Pediatrics was a natural choice for me, and you probably will hear
that a lot from applicants. Most people say they love kids, and this
was true for me as well. Knowing this, I knew that eventually I would
end up in pediatrics, family practice, or maybe medicine/pediatrics.
During my rotations, I found I loved working with pediatric patients
and that they were totally different from their adult counterparts
in many ways. In my Family Practice rotation, I didn't get the opportunity
to see many children and I decided that to really serve pediatric
population well I would need to pursue a categorical pediatric residency.
How did you prepare yourself for application to
your chosen specialty?
I wasn't a big research person, I had done some projects with the
department of family practice, but no basic science research during
medical school. During my 3rd and 4th years, I did several subinternships
in addition to my core pediatric rotation. I spent 4 weeks each in
general pediatrics, pediatric hematology/oncology, and pediatric
emergency department. Also, I knew a few friends who were Peds interns
and I spend many long nights on the phone discussing variuos career
options. These conversations with people in the field were definitely
the most helpful.
Who wrote your letters of recommendation for your
You should never feel like you need to get all your letters of recommendation
from people inside pediatrics, but I felt that the people who knew
me best were all within the field. I obtatined 2 from attendings
that I had worked with during my general pediatrics subinternship
(one general pediatrics attending, one from the assistant program
director.) My other letters came from a 3rd and 4th year advisor
who was a program director at another institution.
I would always suggest getting a letter from the people you know the
best who also are well known in the field. But if I had to choose from
the two, always pick the person who knows you the best.
Which programs did you apply to and why?
Being from California, and wanting to stay in California, I only
applied to programs there. I chose programs from all different areas:
community, academic, and county programs. Basically you should apply
to more programs than you think you'll need to, just in case you
change your mind later. It's good to see a diversity of programs
so you know what kinds of programs you like and which programs you
like less. I applied to about 15 programs. If you are a competitive
applicant, try not to apply to programs you know you will not attend.
What kinds of questions did programs tend to ask
Very different from medical school applications, residency interviewers
mostly were trying to sell their program to you. They want to know
about your background, your family, your interest, and of course "why
pediatrics?" Beyond that they spend most of the time asking you what
you are looking for in a residency program. Most pediatricians are
laid back people and their interview style reflects that.
What would you have done differently in applying?
I think I would have applied to a few less programs, only because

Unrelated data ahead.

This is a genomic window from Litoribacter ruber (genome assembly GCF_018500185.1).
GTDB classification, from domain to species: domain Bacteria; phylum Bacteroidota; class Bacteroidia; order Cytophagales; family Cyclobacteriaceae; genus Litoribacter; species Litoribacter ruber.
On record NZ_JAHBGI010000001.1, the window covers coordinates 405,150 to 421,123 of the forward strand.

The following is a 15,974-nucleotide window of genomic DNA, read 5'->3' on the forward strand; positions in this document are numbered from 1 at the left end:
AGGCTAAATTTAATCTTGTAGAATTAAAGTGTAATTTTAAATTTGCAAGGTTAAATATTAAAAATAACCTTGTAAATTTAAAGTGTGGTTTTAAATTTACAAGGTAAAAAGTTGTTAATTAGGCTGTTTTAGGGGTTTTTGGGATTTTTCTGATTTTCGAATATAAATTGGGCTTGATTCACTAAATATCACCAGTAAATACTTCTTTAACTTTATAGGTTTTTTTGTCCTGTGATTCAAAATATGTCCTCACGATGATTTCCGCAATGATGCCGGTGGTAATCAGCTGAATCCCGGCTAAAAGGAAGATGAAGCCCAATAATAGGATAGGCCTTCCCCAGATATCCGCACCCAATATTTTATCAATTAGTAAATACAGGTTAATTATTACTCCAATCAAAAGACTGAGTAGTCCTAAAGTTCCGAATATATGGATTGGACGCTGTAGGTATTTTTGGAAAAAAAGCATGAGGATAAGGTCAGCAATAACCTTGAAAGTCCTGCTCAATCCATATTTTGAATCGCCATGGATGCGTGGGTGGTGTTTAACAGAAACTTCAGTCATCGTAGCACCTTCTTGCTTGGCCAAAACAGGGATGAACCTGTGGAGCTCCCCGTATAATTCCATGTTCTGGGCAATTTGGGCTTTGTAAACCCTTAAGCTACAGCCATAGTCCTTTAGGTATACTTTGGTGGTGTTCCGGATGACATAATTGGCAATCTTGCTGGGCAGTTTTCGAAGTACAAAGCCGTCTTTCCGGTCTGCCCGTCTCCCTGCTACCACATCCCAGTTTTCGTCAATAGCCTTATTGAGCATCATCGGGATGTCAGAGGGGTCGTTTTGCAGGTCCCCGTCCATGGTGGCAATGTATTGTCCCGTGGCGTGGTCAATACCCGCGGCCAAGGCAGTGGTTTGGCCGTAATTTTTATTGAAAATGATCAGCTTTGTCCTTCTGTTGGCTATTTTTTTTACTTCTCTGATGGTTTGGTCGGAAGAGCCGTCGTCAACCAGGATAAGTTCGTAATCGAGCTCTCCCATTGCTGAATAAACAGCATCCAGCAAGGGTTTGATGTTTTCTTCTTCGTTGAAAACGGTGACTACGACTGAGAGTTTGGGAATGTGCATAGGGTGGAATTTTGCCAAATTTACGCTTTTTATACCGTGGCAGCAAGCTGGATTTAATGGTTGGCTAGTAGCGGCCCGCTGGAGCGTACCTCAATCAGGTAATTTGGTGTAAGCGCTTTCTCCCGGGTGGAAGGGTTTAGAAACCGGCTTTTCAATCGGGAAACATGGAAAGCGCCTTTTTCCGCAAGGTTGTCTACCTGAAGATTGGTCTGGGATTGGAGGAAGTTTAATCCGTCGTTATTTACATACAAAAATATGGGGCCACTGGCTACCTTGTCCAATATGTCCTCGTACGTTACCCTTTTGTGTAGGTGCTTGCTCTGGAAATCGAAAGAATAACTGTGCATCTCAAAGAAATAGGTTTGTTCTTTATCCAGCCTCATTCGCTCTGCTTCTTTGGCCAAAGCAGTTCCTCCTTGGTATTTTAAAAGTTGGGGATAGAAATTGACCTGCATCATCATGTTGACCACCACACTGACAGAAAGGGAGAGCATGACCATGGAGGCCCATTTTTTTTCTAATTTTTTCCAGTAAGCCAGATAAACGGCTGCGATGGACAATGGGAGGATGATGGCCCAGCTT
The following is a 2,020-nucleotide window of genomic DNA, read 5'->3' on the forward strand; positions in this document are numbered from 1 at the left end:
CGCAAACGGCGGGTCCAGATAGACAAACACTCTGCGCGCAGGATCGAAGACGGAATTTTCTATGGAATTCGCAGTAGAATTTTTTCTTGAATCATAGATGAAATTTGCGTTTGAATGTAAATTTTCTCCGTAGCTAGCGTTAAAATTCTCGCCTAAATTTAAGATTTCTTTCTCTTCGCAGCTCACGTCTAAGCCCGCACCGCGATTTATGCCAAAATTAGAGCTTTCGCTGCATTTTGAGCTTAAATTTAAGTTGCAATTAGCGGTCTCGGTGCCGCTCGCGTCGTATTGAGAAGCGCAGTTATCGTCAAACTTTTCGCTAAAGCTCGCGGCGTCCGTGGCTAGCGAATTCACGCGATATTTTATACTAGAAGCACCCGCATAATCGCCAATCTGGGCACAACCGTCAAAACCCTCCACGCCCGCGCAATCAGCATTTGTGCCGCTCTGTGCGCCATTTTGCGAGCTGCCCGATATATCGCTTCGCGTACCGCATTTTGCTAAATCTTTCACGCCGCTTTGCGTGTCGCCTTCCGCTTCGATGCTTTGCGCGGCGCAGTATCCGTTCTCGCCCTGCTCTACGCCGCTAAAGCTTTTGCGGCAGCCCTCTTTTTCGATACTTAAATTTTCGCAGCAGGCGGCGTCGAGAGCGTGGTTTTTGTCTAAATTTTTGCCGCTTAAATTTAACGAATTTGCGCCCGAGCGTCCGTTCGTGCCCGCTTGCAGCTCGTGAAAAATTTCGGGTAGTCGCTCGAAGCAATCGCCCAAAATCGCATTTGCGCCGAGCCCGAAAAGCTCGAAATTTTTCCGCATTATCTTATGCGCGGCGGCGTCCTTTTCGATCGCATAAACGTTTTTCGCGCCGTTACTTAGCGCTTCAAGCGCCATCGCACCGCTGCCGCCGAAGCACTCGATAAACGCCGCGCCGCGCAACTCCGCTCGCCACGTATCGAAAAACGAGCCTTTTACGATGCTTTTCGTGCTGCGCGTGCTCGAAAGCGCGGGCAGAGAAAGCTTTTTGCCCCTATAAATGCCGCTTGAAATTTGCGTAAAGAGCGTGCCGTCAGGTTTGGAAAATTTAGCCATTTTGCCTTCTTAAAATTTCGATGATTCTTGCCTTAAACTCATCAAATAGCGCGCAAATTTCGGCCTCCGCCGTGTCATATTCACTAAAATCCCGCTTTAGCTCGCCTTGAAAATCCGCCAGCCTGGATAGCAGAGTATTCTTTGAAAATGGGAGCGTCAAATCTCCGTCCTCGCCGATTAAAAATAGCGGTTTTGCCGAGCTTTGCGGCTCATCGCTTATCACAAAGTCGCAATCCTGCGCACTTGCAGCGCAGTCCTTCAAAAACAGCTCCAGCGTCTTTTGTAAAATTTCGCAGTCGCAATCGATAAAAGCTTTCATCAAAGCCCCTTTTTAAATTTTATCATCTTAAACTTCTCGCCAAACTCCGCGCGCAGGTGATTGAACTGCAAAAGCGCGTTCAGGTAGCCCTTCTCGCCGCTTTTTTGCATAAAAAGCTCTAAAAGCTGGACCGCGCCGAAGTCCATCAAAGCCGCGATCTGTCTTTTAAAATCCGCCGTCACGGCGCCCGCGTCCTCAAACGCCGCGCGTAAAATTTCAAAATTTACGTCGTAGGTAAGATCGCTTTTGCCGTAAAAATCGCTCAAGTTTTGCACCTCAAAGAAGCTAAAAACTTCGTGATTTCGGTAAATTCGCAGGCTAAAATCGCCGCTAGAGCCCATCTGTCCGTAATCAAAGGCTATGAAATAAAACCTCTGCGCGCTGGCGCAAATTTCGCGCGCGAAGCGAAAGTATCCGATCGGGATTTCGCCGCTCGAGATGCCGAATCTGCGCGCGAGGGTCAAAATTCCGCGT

there were a few places I was almost certain that I would never attend.
Also, I might have done another one of my peds electives at an away
insitution just to see what other programs were like.
What was the most difficult part of the application
The interview process was the most tiring part of the whole process.
Pretty soon, all the programs start to look alike and when you've
seen one ward, you've seen them all. Try to pace yourself and put
your most important interviews somewhere in the middle of your interview
What should I look for on my interview and tour
I always like to look at the wards, the ICUs, etc. I want to know
how busy the NICU looks, and the proximity of the call rooms to the
various parts of the pediatrics areas. Also it's good to find out
what kind of back up you will have in areas like the NICU and the
PICU. You never want to feel like you will be left alone in these
kinds of settings. I also took note of how the teams were divided,
either by system (e.g. Heme/onc, general Peds,etc.) or simply by
What questions should I ask of residents, faculty,
and program directors?
Ask the residents if they are happy! This is probably the single
most important part of your day. Also find out if they get along
with their classmates and with attendings. Find out what they would
change about their program. Do they have enough support on-call?
Find out if they are simply unhappy about being interns/residents
or are they unhappy being interns/residents at their institution.
You may want to know from program directors if they are planning
to change things in the program. Are there any areas they are addressing
on their own "problem list?" Where do they forsee the program heading
in the years to come.
How did you form your rank list?
This was very difficult. I would change my rank list daily, if not
hourly. Basically you need to as everyone says "go with your gut." I
ranked places first knowing that I liked the residents and knew I
would fit in. It really all comes down to comfort level. Then I factored
in the program director's impression on me, the location, and facility.
I also considered whether or not the insitution was an academic or
county center and whether or not they had third year medical students
rotating through on a regular basis. I knew I wanted to be at a place
that emphasized teaching. Basically you'll probably end up happy
no matter where you end up, but it's a difficult process getting
What other advice can you give seniors applying in your specialty?
Pediatrics tends to be a very laid-back specialty. Most people are
very nice and friendly during the entire interview and rank list process.
Don't forget to ask a lot of questions and don't be afraid to call
residents back if you think of other things you would like to know